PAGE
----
컨텐츠 바로가기
  • Communications Effects of Space Weather
  • Space weather effects on Satellite Communications

Space weather effects on Satellite Communications

  • Space is not the benign environment that was once thought. It is traversed by small pieces of matter (meteoroids) and also by a large and variable radiation flux. The radiation field in Earth orbit comes from three sources, galactic cosmic radiation, trapped radiation belts (the Van Allen belts) and solar radiation. The first two sources are particulate radiation, mostly protons and electrons. Solar radiation is both electromagnetic and particulate (atomic and sub-atomic). Galactic cosmic radiation consists mostly of very high energy protons that form a constant low level background radiation source. These particles are not particularly significant for communications satellites, but present a possible hazard for long duration manned spaceflights to other planets. Occasionally they may be responsible for memory upsets in communication satellites.
    Trapped radiation belts are low energy particulate radiation that must be considered for satellites that spend significant time in medium altitude orbits. The Van Allen belts are in fact responsible for the bimodal distribution of satellites. Orbits below about 1500 km are mostly below the radiation belts, whereas geosynchronous orbits lie above them. Satellites in semi-synchronous orbits (eg GPS satellites) must employ radiation hardened components (particularly in the computer memory area) to survive for many years. So far, Molniya type satellites, with very elliptical orbits, are the only comsats to spend much time in the Van Allen belts, and even these transit the danger region fairly quickly on their way from perigee (where they are non-functional) up to their apogee where they spend most of their active life. Solar radiation is extremely variable. The background solar ionising radiation consists of low level X-rays and a small particle component we term the solar wind. However, during explosive events that occur on the sun (flares and coronal mass ejections), the flux of X-rays may increase several orders of magnitude, and the energy of this radiation increases (becomes "harder"). Electrons and protons may be ejected in large numbers, and in rare events some particles may be accelerated to very high energies (even in excess of 1 GeV). It is these solar energetic particles (SEP's) that can cause damage to spacecraft. SEP's may cause direct radiation damage to spacecraft components such as large solar cell arrays. Some spacecraft have had the efficiency of their solar cells reduced by over 30% in a single large solar particle event. This effectively reduces the lifetime of the spacecraft by several years (and denies the owner several million dollars revenue). Even large numbers of lower energy electrons have caused damage to satellites, in one case resulting in a total spacecraft loss (a Canadian Anik geosat). Other effects of particles on satellites are related to vehicle charging. In cases where a spacecraft has surfaces which have a small radius of curvature, and in particular several surfaces that may be insulated from each other, differential surface charging can occur. This may induce deep dielectric charging in the space-craft's circuit boards. If the charge builds to a high value, a sudden discharge may occur with resultant damage to electronic components. Single particles may also deposit sufficient charge inside the space-craft near memory cell components and result in a "bit-flip", changing the state of the memory cell from a zero to a one (or vice versa), causing an error in a system program or data. These are temporary effects referred to as single event upsets or SEU's.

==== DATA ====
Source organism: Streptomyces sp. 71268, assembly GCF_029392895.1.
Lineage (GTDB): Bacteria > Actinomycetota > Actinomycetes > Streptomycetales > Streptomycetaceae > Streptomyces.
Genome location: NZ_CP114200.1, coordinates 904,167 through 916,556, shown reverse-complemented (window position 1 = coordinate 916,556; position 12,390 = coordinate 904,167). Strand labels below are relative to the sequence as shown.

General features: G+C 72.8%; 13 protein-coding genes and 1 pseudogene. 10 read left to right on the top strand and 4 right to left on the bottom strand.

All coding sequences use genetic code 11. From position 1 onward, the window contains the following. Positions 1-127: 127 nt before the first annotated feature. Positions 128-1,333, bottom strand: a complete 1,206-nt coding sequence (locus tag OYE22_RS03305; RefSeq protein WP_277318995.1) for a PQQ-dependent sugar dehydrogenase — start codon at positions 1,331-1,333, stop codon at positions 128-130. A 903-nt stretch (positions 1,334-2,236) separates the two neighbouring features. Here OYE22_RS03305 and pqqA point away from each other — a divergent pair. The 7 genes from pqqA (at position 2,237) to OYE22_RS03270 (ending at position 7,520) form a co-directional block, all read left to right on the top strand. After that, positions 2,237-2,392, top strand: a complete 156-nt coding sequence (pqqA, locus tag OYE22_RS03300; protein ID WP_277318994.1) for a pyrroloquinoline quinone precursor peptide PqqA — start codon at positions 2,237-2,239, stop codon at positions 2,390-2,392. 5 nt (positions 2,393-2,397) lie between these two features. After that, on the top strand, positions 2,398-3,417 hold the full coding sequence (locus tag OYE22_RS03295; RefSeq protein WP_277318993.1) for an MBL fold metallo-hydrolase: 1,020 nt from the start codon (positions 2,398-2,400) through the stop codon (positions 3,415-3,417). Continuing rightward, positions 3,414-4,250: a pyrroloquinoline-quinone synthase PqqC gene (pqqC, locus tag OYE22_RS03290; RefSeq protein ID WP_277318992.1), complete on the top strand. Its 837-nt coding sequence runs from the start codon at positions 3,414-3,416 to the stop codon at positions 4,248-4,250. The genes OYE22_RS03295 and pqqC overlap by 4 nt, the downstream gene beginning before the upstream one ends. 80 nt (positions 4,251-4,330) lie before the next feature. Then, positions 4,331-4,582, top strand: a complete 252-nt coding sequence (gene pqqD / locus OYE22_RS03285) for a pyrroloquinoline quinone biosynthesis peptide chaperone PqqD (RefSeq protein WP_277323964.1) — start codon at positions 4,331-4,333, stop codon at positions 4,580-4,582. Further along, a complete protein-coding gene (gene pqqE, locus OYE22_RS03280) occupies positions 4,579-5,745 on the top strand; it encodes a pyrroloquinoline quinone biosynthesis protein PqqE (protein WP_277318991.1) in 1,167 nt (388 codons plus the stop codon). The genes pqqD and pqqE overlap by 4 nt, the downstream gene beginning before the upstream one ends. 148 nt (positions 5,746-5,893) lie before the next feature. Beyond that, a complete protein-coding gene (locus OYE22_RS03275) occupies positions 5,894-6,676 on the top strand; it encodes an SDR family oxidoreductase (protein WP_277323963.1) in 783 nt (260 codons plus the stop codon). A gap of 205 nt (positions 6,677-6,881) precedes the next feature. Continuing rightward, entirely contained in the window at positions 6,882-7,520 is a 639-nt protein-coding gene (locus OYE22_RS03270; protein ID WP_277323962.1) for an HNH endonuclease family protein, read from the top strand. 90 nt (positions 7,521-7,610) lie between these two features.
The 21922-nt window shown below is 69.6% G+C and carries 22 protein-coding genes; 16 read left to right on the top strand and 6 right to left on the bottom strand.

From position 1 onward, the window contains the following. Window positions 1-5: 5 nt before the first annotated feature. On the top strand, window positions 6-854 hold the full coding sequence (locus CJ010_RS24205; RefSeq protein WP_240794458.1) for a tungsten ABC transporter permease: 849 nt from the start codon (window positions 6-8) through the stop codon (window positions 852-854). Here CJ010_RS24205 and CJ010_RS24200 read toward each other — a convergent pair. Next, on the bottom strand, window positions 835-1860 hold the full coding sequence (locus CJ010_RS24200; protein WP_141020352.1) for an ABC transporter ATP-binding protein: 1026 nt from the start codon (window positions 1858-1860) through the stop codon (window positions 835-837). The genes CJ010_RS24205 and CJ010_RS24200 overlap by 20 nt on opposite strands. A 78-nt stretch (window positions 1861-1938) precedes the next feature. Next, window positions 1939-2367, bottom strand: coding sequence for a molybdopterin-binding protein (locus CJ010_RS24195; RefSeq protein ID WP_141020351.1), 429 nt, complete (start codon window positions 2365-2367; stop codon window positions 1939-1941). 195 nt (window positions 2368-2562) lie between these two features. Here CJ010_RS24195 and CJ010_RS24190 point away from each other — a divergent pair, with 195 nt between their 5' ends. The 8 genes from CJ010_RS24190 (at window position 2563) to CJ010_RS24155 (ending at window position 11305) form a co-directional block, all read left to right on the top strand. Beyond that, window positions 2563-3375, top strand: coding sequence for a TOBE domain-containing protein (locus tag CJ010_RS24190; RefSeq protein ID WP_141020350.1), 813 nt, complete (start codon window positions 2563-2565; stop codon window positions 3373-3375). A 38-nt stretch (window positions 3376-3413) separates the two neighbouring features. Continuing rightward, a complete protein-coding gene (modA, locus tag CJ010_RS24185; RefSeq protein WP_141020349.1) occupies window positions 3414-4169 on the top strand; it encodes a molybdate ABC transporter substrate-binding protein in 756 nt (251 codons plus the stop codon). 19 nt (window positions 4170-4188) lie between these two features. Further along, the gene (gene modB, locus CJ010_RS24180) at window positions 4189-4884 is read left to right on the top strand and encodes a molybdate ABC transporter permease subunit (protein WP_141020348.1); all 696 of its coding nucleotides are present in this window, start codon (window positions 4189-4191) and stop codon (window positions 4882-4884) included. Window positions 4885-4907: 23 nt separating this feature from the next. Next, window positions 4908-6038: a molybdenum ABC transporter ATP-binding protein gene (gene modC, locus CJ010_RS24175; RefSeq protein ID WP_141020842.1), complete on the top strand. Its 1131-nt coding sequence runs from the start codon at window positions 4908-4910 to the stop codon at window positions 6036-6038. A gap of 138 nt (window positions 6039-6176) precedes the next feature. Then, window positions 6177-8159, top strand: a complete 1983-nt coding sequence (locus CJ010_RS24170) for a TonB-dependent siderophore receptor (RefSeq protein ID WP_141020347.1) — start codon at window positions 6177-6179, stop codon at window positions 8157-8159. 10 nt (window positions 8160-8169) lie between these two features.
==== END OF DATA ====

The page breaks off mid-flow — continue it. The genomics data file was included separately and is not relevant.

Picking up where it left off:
A potentially dangerous condition can arise for geosynchronous satellites (geosats) when solar wind and interplanetary magnetic field conditions create sufficient pressure to push the boundary of the Earth's magnetosphere (called the magnetopause) to a lower altitude than the satellites orbit. Normally the magnetosphere, the region where the Earth's magnetic field controls the motion of particles in space, provides a degree of shielding and protection to satellites within its borders. If a satellite finds itself outside the magnetosphere, effectively "in space", then it will be exposed to a massive increase in solar particulate radiation when on the sunward side of the Earth. In addition, older satellites also rely on the Earth's magnetic field to maintain correct orientation. When a magnetopause crossing occurs, these satellites will lose their orientational reference.

- IPS -